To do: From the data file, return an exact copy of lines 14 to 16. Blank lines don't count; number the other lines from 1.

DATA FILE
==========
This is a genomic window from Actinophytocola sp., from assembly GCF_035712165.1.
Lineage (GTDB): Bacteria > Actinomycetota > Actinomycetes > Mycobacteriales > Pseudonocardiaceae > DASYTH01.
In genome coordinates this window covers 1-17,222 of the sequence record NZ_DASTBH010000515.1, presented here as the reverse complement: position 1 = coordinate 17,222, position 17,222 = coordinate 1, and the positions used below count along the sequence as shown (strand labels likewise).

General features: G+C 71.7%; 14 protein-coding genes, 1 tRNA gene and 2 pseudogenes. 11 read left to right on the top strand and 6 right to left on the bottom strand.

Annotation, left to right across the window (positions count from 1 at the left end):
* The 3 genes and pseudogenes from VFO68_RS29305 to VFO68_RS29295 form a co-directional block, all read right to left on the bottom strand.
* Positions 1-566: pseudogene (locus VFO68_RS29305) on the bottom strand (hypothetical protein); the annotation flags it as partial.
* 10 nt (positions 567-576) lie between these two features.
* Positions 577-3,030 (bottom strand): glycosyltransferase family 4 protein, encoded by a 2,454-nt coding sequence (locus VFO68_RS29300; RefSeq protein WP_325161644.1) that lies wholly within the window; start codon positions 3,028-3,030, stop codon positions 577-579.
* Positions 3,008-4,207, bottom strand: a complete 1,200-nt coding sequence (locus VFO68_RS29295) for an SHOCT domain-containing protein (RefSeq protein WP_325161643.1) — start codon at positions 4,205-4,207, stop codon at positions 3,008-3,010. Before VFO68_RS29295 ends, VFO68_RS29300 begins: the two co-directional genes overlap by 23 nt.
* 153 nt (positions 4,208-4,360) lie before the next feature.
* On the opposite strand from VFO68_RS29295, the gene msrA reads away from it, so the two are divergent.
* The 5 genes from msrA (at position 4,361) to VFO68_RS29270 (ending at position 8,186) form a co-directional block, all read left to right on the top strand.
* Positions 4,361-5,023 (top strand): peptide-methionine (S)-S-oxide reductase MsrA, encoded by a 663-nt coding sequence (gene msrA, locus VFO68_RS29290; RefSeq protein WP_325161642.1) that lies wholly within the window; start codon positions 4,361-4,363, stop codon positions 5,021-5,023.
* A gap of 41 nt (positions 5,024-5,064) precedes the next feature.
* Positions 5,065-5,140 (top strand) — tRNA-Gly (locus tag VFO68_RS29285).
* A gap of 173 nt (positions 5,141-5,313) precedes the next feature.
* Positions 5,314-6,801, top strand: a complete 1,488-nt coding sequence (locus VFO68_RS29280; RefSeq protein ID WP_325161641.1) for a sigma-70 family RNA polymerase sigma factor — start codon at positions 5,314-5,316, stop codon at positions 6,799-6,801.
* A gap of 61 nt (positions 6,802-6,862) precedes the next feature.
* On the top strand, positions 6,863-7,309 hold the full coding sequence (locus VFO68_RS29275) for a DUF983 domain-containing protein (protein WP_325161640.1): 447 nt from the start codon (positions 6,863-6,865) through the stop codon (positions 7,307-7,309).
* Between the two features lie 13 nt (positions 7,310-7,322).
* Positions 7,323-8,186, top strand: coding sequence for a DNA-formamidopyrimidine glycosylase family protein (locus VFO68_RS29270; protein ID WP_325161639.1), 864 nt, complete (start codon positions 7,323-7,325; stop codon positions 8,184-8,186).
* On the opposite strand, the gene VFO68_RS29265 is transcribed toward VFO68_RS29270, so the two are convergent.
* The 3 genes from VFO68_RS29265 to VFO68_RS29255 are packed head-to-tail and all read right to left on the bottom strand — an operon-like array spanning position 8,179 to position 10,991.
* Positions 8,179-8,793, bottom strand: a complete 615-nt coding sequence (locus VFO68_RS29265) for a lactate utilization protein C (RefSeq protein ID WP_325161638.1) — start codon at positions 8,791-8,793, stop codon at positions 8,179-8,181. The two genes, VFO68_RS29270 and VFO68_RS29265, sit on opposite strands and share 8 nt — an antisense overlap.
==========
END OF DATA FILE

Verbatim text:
* Positions 4,361-5,023 (top strand): peptide-methionine (S)-S-oxide reductase MsrA, encoded by a 663-nt coding sequence (gene msrA, locus VFO68_RS29290; RefSeq protein WP_325161642.1) that lies wholly within the window; start codon positions 4,361-4,363, stop codon positions 5,021-5,023.
* A gap of 41 nt (positions 5,024-5,064) precedes the next feature.
* Positions 5,065-5,140 (top strand) — tRNA-Gly (locus tag VFO68_RS29285).